So who would be the ultimate to song at YOUR birthday? Who are you going to call up?

Oh I’ll have no singing at my birthday! Although I did have a birthday party recently and quite a few people got up and sang. It was unreal.


Your last solo album, “Thirteen” has been hailed as some of your best work yet.



That’s what I’ve read! Do you not think so?

Yeah I think there’s some great stuff on it, I really do. Lyrically, I love some of the songs on there. It’s quite frustrating that they never get to see the light of day really because I think there’s a couple of great songs on there that should be all over the radio, but what do you do?


Is recording something you still enjoy doing?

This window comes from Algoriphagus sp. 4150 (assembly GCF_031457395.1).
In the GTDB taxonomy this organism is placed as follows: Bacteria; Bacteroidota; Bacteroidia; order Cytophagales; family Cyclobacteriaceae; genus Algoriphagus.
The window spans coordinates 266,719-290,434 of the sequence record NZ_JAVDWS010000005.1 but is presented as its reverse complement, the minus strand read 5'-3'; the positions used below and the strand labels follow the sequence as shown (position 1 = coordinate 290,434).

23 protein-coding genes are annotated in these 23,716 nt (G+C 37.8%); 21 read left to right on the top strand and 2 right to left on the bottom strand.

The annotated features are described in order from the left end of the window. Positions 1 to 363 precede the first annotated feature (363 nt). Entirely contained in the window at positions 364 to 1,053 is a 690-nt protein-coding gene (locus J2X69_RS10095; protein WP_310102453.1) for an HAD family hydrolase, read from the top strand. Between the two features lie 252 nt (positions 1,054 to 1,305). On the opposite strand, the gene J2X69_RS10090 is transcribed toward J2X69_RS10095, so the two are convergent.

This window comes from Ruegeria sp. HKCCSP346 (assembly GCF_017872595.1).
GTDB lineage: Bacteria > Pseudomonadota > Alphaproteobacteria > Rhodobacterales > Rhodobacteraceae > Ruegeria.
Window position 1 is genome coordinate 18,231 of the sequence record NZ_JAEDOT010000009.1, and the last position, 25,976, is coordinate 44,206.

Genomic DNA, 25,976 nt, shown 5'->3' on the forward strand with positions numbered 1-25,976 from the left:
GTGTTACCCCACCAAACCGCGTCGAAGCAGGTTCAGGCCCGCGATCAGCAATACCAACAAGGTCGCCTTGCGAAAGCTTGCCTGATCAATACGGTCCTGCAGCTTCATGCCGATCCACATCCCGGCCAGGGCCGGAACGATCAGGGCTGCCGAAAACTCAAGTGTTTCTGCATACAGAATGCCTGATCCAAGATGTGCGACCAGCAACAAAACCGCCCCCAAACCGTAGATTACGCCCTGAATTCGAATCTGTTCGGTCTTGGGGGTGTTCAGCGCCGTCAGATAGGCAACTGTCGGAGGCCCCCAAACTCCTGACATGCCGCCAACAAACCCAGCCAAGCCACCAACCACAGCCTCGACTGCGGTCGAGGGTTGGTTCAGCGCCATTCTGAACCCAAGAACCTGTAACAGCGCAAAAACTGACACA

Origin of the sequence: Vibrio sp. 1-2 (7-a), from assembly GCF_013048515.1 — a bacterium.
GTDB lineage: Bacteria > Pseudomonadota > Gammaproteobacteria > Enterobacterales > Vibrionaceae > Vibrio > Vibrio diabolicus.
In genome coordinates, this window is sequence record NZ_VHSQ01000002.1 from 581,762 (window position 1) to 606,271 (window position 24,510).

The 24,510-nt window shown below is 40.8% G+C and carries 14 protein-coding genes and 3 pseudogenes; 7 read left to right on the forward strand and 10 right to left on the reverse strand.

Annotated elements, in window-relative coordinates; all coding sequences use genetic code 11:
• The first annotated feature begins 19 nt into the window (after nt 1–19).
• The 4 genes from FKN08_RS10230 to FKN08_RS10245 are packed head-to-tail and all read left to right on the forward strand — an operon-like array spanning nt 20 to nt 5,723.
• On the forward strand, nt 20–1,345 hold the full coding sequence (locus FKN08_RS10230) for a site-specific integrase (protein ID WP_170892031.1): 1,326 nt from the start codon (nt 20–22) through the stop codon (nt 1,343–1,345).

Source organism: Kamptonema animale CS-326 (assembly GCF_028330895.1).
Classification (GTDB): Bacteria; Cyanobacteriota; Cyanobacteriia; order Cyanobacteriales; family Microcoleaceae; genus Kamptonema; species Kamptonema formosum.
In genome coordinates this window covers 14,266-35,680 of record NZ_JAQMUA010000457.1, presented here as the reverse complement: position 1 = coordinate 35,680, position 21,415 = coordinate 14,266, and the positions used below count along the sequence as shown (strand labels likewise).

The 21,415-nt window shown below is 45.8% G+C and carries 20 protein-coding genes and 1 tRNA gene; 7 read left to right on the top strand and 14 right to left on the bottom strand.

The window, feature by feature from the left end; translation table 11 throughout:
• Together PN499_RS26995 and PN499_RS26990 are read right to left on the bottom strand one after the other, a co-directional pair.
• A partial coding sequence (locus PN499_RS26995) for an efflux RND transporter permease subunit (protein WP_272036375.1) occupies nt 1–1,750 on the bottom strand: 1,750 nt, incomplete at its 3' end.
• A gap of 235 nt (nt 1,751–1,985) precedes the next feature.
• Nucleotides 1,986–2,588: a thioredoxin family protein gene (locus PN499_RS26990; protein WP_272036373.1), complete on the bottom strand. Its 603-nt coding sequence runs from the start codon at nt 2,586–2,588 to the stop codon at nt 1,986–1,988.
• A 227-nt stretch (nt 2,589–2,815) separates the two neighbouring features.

Yeah. I made a record called “James Reyne & The Magnificent Few” at the start of last year. That’s a really good record. That’s got some great songs on it. My band and I did that old school where I just play them acoustically and then we go into the studio & then everyone puts their parts down & that got some fantastic reviews, but my publishing company, Mushroom don’t seem to be doing anything with my music, which frustrates the hell out of me. I think they have their head stuck in the mud & I’m happy for you to write that, by the way!


I was just going to ask if you wanted me to edit that bit out or not!

No! Please keep it in there. Mushroom publishing are extremely frustrating & they’re run by a woman who insulted me in a meeting. She’s supposed to be my publisher & she knows nothing about me and for that I think is unforgivable in a publisher.


Are you sure you want me to include that in the piece?